In the course of troubleshooting customer issues, our support technicians often suggest clearing a system’s CMOS, with the goal of remedying corrupt BIOS settings. CMOS corruption is generally caused by power fluctuations, poor grounding, or a bad CMOS battery, and is one of the most fixable issues our customers encounter.
Clearing the CMOS resets low-level BIOS settings responsible for telling the mainboard how to start up, where to look for the operating system, and how to behave once the operating system takes over. Corrupt settings can cause undesirable operation, or even a failure to start, or POST.
To clear your system’s CMOS settings, you’ll need to start by disconnecting the system from power. After that, you will need access to the mainboard and remove the small coin battery mounted somewhere on the board.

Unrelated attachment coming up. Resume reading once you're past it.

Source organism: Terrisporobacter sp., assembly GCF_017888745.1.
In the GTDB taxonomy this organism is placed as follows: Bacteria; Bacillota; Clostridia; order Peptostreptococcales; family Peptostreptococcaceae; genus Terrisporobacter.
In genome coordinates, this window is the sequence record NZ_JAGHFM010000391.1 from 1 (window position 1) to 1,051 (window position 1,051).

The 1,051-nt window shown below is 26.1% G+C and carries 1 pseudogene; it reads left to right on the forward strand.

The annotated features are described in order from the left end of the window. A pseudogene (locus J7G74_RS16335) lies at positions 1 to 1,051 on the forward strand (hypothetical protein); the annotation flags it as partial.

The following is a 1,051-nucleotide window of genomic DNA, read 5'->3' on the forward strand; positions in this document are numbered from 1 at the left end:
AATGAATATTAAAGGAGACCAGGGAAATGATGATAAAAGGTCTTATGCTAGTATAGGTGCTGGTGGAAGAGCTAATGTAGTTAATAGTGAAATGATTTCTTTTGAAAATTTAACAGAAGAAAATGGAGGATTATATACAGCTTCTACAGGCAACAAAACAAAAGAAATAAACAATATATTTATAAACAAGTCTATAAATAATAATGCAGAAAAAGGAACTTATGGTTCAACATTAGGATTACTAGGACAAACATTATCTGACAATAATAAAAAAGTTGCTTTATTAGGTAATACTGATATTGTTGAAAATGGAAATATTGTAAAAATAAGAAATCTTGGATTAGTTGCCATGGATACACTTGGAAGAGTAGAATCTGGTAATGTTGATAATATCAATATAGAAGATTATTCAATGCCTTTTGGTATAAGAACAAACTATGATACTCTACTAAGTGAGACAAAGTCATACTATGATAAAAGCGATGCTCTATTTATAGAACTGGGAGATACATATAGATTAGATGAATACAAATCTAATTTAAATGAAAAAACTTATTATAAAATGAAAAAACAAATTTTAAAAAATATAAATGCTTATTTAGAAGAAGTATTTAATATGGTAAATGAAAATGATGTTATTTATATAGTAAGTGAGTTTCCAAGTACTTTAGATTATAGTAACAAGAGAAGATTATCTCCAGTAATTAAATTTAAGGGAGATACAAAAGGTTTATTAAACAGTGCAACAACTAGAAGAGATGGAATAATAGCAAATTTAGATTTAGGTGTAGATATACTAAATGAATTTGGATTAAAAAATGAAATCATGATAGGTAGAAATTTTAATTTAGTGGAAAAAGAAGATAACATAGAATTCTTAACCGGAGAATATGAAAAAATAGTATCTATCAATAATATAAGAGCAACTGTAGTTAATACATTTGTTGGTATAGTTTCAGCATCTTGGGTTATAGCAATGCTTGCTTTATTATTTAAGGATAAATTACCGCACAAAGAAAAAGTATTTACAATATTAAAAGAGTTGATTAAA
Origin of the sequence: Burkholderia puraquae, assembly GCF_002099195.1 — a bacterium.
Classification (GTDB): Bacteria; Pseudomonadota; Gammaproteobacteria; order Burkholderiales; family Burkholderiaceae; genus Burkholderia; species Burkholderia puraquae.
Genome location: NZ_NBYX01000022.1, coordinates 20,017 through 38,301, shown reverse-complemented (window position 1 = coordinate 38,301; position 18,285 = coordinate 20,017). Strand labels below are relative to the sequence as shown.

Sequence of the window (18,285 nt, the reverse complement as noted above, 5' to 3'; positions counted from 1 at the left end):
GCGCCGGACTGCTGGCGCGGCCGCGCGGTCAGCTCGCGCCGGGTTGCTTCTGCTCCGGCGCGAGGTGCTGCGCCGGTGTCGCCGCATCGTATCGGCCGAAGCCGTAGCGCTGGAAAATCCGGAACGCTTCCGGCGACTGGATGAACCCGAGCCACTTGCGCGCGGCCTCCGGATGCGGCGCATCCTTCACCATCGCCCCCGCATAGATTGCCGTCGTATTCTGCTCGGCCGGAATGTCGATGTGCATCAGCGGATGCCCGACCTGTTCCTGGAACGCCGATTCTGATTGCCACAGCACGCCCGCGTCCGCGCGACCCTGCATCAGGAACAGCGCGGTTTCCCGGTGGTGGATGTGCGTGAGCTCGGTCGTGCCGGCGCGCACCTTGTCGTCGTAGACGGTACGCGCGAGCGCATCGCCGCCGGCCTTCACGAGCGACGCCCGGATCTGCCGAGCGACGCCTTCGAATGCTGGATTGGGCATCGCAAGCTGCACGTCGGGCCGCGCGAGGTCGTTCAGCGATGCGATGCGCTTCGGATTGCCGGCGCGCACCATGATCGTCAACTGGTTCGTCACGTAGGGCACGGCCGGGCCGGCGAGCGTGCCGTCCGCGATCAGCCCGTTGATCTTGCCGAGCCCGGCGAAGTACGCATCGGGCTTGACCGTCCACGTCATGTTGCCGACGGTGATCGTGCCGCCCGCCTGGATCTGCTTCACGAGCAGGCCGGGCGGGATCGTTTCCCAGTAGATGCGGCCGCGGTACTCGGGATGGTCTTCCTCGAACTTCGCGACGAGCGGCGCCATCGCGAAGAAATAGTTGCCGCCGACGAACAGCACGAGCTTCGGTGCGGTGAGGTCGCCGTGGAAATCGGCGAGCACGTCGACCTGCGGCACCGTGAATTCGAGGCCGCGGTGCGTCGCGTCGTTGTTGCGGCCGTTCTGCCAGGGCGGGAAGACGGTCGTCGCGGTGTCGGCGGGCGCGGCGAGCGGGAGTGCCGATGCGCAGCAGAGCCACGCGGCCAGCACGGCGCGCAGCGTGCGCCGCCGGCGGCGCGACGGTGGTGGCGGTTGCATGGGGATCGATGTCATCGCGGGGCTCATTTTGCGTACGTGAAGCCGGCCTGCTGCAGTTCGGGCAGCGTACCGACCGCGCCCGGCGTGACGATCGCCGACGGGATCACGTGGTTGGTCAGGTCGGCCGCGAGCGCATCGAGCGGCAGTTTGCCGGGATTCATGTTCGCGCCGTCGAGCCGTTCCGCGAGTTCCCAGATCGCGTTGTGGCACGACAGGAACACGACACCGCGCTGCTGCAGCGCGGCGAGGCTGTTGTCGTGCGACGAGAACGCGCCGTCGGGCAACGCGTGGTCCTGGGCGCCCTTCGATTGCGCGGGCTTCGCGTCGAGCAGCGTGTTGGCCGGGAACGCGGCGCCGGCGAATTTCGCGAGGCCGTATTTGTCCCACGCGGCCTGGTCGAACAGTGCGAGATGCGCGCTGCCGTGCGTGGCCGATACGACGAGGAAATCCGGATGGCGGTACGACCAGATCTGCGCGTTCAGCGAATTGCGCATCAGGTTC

In most cases, there is also a jumper you can move to speed up the clearing process. It is usually identifiable by the label ‘JBAT’ silkscreened nearby on the board, and occupies a 3-pin header, with one pin uncovered. The jumper will need to be moved from pins 1 and 2 to pins 2 and 3, and then the system should be left sitting for approximately 30 seconds.
After waiting the appropriate amount of time, reverse the process by moving the jumper back, replacing the battery, and reconnecting power. Then, you can power the system back on to see the results.
You’ll see a message, like we have below, declaring that the CMOS has been cleared, the checksum is incorrect, or that the battery has failed or been removed. In every case, you’ll need to re-enter the BIOS to reconfigure it for the behaviors you desire, since the BIOS has been restored to factory defaults.